A 72-year-old man who was grounded by an Ottawa police officer so forcefully that his dentures were broken was spared the mandatory minimum sentence Thursday for impaired driving after judge ruled that the excessive force used by police warranted a lighter sentence.

Cyril Smith was granted a conditional discharge that could enable him to avoid a criminal record after he was aggressively pulled from his car by Const. Damian Gerlich during a traffic stop on Highway 417 on March 21, 2013. The traffic stop came after the officer observed Smith merge onto the highway without using a turn signal, weave between the lane markings and nearly hit the median, all while going about 120 km/h.

Ontario Court Justice Jacqueline Loignon didn’t believe the officer’s claims that Smith was resisting arrest and that the face first fall to the ground was an accident, concluding instead that the officer overreacted when he used the deliberate and unnecessary force. The treatment by police resulted in two teeth on Smith’s dental plate being broken, a real tooth being damaged seriously enough that it needed to be extracted, and in scrapes on Smith’s nose, cheek and forehead, court heard.

“The unnecessary use of force by a police officer will always be serious. In a case such as this where a 72-year-old man is forcibly and precipitously removed from a vehicle, suffering significant physical and psychological injury, limiting the ability to recall events that follow, society’s sense of fair play and decency are offended such that the integrity of the justice system is harmed,” said Loignon.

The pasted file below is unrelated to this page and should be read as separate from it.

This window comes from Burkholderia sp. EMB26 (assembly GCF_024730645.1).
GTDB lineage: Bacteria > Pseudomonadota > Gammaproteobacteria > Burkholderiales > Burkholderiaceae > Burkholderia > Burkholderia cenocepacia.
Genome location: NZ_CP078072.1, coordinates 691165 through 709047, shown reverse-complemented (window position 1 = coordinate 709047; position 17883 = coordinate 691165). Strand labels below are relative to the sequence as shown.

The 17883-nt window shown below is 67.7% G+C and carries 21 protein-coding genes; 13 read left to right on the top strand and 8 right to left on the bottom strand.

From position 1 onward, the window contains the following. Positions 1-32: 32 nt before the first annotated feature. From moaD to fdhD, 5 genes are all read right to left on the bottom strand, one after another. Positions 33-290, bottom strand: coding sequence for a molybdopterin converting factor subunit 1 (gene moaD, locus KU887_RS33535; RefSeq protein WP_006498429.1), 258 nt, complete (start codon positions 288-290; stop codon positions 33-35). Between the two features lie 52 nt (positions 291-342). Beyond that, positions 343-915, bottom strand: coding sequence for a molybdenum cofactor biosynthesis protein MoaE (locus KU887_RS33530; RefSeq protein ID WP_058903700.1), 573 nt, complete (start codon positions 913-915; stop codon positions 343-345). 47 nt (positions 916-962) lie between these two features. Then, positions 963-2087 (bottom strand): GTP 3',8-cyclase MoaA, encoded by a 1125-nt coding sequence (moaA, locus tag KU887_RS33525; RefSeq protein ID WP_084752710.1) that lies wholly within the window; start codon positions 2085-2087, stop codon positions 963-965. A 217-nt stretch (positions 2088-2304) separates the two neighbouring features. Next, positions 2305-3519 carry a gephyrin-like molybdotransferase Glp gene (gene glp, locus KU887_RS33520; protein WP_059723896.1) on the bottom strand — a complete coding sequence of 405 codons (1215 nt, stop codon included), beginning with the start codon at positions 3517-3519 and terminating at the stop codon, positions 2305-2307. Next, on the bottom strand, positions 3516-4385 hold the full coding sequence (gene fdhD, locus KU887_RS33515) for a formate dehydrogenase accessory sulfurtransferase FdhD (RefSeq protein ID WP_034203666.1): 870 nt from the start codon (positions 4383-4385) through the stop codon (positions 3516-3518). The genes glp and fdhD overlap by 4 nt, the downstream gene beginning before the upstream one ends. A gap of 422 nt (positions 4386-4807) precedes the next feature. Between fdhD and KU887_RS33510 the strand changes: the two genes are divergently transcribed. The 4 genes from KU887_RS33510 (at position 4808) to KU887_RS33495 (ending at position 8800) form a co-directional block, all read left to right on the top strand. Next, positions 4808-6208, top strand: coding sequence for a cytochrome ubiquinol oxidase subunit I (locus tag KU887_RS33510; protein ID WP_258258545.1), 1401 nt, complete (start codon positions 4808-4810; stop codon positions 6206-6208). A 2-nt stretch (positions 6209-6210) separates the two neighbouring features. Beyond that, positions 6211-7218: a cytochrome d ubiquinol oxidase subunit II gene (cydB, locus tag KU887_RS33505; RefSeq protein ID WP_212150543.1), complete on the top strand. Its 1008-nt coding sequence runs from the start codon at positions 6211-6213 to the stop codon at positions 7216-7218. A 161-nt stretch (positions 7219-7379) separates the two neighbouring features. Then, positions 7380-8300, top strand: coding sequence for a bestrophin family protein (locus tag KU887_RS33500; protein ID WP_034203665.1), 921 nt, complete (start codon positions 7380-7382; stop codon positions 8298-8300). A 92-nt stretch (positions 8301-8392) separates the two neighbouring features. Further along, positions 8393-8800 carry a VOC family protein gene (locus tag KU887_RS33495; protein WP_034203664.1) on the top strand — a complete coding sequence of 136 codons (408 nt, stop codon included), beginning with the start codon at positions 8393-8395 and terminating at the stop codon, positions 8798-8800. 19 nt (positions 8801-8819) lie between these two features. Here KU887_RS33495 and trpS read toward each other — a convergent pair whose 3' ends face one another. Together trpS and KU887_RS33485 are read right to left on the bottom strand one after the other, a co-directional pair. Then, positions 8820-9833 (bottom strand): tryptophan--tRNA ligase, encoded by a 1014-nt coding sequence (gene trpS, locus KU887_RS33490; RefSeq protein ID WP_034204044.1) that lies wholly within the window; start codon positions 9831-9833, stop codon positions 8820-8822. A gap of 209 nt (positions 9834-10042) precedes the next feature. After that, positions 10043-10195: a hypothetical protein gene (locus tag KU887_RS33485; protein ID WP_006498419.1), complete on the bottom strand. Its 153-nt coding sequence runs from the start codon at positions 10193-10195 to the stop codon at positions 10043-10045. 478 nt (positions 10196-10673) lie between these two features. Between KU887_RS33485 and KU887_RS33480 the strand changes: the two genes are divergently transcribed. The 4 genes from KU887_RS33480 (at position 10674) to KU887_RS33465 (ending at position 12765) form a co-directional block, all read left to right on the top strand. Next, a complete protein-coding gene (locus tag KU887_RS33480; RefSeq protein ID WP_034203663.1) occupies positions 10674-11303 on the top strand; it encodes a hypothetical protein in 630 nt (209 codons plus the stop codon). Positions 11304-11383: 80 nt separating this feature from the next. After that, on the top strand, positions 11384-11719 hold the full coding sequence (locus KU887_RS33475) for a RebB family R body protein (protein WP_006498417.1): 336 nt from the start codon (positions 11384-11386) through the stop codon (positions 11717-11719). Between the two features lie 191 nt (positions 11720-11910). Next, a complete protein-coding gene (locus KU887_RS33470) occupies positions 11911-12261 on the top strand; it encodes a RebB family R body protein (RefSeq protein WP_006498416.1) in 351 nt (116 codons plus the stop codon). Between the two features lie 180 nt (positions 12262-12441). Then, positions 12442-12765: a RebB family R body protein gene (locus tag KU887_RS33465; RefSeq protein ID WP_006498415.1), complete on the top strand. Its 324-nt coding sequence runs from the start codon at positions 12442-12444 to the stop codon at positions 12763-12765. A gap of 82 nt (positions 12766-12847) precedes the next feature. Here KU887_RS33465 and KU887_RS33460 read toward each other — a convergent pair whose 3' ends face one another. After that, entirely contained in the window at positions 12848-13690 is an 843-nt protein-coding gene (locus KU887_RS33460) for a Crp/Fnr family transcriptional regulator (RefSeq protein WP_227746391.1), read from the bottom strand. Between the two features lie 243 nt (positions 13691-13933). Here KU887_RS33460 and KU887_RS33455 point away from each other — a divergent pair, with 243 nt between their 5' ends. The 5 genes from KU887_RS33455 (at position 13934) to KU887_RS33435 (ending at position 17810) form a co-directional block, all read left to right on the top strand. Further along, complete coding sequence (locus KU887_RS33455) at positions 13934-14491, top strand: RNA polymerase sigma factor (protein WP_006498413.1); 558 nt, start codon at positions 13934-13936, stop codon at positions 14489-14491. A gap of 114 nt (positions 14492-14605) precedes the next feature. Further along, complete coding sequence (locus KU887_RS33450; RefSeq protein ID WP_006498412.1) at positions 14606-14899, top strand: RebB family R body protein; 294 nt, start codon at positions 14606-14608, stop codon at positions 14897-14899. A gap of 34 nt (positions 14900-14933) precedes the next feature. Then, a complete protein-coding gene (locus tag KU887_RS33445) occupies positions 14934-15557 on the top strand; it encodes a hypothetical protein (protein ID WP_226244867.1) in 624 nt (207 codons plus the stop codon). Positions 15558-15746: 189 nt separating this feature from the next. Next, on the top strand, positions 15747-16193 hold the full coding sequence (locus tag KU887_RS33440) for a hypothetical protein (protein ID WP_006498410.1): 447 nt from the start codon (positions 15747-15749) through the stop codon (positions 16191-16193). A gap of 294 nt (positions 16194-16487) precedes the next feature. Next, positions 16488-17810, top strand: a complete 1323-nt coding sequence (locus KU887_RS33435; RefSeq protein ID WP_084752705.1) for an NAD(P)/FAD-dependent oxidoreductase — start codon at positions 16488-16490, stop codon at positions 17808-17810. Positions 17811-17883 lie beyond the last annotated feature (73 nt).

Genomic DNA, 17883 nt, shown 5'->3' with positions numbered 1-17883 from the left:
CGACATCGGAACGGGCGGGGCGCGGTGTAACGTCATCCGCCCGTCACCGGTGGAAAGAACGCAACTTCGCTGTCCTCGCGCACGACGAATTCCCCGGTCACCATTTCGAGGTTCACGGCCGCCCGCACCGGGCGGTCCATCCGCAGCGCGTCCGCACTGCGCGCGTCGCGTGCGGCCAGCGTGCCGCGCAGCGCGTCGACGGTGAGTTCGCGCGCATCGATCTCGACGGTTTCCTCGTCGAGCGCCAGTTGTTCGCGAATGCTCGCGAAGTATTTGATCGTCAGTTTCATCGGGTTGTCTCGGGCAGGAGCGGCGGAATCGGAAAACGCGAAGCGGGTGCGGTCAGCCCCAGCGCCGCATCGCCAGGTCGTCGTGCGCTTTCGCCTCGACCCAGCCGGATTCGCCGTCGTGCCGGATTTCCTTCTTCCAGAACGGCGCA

As a result, Loignon tossed out breath readings that showed Smith had a blood-alcohol level over the legal limit because of the breach of his Charter rights by police.

Smith had asked her to stay the charge of impaired driving, but Loignon declined. She concluded that such a remedy would be an “unjustified windfall” to Smith, given that the police abuse was an isolated, one-time overreaction by police. She also said Smith’s driving put the community at risk and that impaired drivers kill Canadians every day. Smith had testified he had several drinks prior to driving.

Loignon instead gave Smith a 12-month conditional discharge with conditions that he report to probation, complete and pay for the Ministry of Transportation’s Back on Track program, and not drive with any alcohol in his system for the next year. If Smith follows the conditions, he won’t have a criminal record.

The minimum sentence for impaired driving is a $1,000 fine and 12-month driving prohibition.

Loignon said the conduct Smith was subjected to and the price he had already paid warranted the significant reduction in the sentence.

Smith’s lawyer, James Foord, said his client was disappointed the charge wasn’t stayed entirely but was pleased that the officer was held to account for his conduct.

Source: Ottawa Citizen


Last updated on: 2014-07-11 | Link to this post